|Copyright 2014 by Virgo Publishing.|
|Posted on: 07/01/2003|
Construction Corner is a Q&A column committed to answering reader-submitted questions regarding construction and development. Inquiries may be sent to email@example.com.
Q: My husband and I are thinking about purchasing some land to build our first self-storage facility. The area I live in is not very populated, and there are many open spaces for sale. What would you recommend as an economical building layout? Should we build several out buildings or one, large multistory facility that is climate-controlled? Space is not the issue; we just want to be able to offer our tenants the best possible location for their treasures.
A: If you have the space, "bunker"-style buildings would probably be the preferred construction for your facility. In your climate, you don't have to worry about extreme snow and fluctuating weather conditions. Most tenants like the convenience of being able to drive up to their units. In addition, you could add breezeways at intervals in your out buildings to create low-cost interior units. The overall expense of running a facility like this is considerably less than a climate-controlled facility. Before you make a decision, though, check to see what your competition is doing, how it is working for them, and what you can do to better to grab more tenants.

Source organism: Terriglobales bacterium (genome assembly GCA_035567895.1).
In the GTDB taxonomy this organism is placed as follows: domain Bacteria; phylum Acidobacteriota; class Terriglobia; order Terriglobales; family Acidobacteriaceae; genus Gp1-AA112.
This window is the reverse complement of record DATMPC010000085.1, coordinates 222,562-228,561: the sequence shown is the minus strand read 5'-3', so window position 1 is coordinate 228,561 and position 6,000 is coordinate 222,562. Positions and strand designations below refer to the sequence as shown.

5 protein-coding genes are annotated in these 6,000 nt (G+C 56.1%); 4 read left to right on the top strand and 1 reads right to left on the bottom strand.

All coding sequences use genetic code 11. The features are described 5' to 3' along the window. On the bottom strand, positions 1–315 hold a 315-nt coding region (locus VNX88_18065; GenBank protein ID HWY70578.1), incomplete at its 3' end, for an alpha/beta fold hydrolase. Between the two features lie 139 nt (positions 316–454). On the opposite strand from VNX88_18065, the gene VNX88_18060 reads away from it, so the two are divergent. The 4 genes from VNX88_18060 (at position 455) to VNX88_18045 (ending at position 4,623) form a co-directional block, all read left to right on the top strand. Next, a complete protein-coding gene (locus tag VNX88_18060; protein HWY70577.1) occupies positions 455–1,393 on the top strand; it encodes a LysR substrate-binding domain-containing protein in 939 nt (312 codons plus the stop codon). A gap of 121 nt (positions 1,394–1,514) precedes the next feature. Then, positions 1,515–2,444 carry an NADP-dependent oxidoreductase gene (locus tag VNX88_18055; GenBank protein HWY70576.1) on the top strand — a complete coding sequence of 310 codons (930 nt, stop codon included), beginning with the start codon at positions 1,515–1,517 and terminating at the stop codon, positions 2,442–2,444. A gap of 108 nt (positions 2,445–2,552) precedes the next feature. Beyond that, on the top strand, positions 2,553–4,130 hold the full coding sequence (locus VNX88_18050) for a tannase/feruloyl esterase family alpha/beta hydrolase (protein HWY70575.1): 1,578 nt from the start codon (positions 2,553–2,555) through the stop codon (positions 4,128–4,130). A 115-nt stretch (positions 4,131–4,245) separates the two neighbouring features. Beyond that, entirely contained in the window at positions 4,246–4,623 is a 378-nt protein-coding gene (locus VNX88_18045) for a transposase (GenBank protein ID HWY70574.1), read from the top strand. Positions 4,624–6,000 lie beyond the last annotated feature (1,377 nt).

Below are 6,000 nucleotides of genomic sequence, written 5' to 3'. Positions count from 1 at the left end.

Q: I am interested in installing three or four cameras on one of my buildings, but there is no easy way to get conduit from the office to this building. I do have an underground 1/2-inch conduit from the office to the building, but could not fit enough coax wiring through it. Do you know of a solution that would work other than wireless?
A: This is a common problem older facilities face when they wish to upgrade security or other portions of their site. There are products that can use a single CAT-5 cable and control up to four cameras (one camera per pair). This is made possible by using a pair of transceivers and video baluns.
A receiver is connected in the office via coax cable from your digital video recorder or multiplexer to a single CAT-5 cable. That cable is run to the detached building, where it is connected into a powered transmitter with four RJ-45 ports. Baluns are then connected between the individual cameras and the transmitter. Caveat emptor--I have seen mixed success with this solution. It is essential to keep your camera runs under 1000 feet, and the CAT-5 is inherently more susceptible to interference than coax. It would be less expensive, however, than trenching and running new conduit for coax.
Tony Gardner is a licensed contractor and installation manager for QuikStor, a provider of self-storage security and software since 1987. For more information, visit www.quikstor.com.